The money for the project was provided in a $132 million package for the state park system in Gov. David Paterson’s budget that was approved by the state Legislature, said Carol Ash, state parks commissioner. In all, the park system needs $650 million to bring its facilities up to snuff, Ash said.
Bruno noted that he and the new governor are big supporters of the state parks, adding he’s enjoying working with Paterson. “It’s like a honeymoon,” Bruno said. “It’s almost indecent, we’re getting along so well.”
Since 2005, the state has pumped nearly $7 million into SPAC’s facilities, including padded seats, a new roof and a better backstage to the amphitheater.
The latest renovation sketch was unveiled Wednesday as part of SPAC’s annual meeting at the Hall of Springs in Congress Park.
The amphitheater renovation will be a “green” building, Bristol said. It’s the second such environmentally friendly building Saratoga Associates has designed for SPAC.
The box office was designed in 1973 partially underground to shield it from public view. As an unintentional result, it stays cool without air conditioning, Bristol said.
“Where it was situated, the back end of the building would have been visible,” he said.
SPAC’s new marketing initiatives this year include a redesigned Web site and “previews” of future acts that will be played during performance intermissions and on video screens downtown. “The idea is that people have a better idea of what the performance is about,” Dake said.
SPAC officials also are marketing the center, with music, the New York City Ballet and the Philadelphia Orchestra, as a close-to-home option for summer fun that won’t require paying the high price of gas to get out of town.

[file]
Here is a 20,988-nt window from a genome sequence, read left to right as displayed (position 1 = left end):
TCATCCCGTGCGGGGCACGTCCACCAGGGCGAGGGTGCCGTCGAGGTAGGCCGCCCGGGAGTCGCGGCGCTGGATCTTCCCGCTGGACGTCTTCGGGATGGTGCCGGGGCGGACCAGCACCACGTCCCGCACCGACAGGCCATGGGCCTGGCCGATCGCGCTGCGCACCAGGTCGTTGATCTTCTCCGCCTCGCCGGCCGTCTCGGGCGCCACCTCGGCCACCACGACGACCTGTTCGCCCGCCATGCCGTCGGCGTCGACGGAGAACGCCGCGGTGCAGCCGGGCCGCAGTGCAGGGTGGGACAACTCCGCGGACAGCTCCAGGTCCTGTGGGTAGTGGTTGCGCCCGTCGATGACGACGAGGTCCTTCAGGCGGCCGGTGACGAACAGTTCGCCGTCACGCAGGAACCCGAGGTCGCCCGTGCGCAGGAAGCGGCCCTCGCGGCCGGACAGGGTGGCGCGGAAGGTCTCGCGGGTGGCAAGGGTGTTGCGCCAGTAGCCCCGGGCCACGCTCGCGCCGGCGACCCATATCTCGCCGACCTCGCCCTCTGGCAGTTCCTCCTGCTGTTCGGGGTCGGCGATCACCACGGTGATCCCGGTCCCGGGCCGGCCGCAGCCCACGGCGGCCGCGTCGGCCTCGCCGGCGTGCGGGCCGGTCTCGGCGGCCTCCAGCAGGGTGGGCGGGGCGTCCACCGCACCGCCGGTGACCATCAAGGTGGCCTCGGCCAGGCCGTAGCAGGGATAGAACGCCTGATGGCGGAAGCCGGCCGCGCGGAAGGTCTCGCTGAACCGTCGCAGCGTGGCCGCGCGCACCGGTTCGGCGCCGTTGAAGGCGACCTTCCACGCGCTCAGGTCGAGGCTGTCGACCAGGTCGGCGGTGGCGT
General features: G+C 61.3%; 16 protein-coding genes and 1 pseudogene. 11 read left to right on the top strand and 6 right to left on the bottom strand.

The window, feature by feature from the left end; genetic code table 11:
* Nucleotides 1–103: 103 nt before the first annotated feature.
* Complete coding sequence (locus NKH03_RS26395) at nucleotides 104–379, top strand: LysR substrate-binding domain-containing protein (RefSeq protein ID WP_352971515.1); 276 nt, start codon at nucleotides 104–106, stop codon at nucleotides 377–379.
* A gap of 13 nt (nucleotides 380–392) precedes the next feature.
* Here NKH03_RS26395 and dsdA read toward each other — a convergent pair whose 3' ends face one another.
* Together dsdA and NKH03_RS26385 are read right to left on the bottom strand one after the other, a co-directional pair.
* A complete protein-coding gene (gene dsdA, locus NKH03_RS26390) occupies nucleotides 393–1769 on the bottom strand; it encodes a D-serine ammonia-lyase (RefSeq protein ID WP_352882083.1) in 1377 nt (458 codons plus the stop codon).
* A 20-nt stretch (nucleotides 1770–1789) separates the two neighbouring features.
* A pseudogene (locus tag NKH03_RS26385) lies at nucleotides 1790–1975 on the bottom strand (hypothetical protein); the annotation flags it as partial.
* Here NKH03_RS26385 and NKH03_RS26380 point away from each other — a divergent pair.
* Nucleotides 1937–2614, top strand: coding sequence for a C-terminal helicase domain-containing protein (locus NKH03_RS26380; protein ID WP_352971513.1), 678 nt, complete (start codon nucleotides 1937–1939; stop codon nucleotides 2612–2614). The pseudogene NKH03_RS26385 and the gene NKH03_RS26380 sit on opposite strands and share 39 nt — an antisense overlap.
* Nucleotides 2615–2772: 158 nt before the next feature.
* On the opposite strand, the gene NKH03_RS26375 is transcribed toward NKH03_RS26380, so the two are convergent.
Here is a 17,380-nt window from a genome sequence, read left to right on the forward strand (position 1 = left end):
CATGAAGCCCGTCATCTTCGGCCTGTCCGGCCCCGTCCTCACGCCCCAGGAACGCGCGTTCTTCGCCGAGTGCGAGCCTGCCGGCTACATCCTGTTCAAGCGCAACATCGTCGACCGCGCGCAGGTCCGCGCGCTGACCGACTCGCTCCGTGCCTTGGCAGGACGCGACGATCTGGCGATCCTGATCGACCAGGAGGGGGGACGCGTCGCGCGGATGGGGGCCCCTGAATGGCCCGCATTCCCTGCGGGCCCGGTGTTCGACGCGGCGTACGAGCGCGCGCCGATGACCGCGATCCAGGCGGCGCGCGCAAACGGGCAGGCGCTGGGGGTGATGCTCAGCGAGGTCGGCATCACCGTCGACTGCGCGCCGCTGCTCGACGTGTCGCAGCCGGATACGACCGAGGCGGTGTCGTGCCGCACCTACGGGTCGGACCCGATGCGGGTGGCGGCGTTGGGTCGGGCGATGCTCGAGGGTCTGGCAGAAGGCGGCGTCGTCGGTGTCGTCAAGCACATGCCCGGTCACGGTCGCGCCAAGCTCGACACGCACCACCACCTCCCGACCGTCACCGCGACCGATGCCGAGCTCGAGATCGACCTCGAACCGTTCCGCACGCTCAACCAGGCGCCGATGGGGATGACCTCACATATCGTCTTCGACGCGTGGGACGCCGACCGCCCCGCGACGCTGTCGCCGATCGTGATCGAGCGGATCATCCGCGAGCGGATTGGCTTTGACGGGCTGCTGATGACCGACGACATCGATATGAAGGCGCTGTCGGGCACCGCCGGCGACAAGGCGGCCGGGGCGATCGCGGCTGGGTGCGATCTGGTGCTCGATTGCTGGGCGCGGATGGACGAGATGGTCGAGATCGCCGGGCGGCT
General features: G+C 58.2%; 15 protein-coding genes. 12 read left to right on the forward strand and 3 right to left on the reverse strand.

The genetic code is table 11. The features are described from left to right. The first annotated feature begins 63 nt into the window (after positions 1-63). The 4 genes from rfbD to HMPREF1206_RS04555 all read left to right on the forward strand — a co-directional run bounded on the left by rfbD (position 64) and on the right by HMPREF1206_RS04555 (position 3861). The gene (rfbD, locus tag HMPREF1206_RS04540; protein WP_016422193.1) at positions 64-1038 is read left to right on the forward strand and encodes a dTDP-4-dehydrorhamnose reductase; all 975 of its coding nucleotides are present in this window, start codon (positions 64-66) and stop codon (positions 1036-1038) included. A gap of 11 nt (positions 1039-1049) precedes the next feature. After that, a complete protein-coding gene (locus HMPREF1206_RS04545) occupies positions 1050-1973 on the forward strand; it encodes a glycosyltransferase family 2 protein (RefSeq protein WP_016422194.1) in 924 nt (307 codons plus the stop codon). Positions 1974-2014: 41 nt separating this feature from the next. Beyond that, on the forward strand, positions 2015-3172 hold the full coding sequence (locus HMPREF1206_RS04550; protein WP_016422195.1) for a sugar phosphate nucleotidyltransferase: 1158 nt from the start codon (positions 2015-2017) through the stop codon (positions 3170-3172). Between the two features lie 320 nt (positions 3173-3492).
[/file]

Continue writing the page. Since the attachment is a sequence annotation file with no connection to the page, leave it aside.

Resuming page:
The performing arts center enjoyed $2.9 million in total ticket sales last year compared to $2.6 million in 2006. In all, it had $3.4 million operating income, $4.4 million in contribution income and $7.7 million in expenses.
“This marks the third year in a row that SPAC has operated in the black,” said board member Arthur Roth.
It even has almost a $150,000 surplus from last year.
Other announcements Wednesday include:
Sonny and Julie Bonacio will serve as honorary chairs of the Saratoga Wine and Food Festival with co-chairs Jasper and Beth Alexander.
“West Side Story” star Rita Moreno will be the chairwoman of the New York City Ballet gala on July 19.
Heather Mabee, chairwoman of the Saratoga-Capital District region of the state Parks, Recreation and Historic Preservation Commission, and Susan Phillips Read, associate judge of the state Court of Appeals, were elected as new SPAC board members.

An artist’s rendering shows the planned facade face-lift for the Saratoga Performing Arts Center amphitheatre.

Friday, May 09, 2008

Saratoga's Roosevelt Baths in NYTimes,5/8/08

They Came to New York for the Waters

James Rajotte for The New York Times
Janice Hall takes a soak at Clifton Springs, near her home in Rochester. Many of the mineral-springs spas that once dotted New York are being rejuvenated.

Yahoo! Buzz

Published: May 9, 2008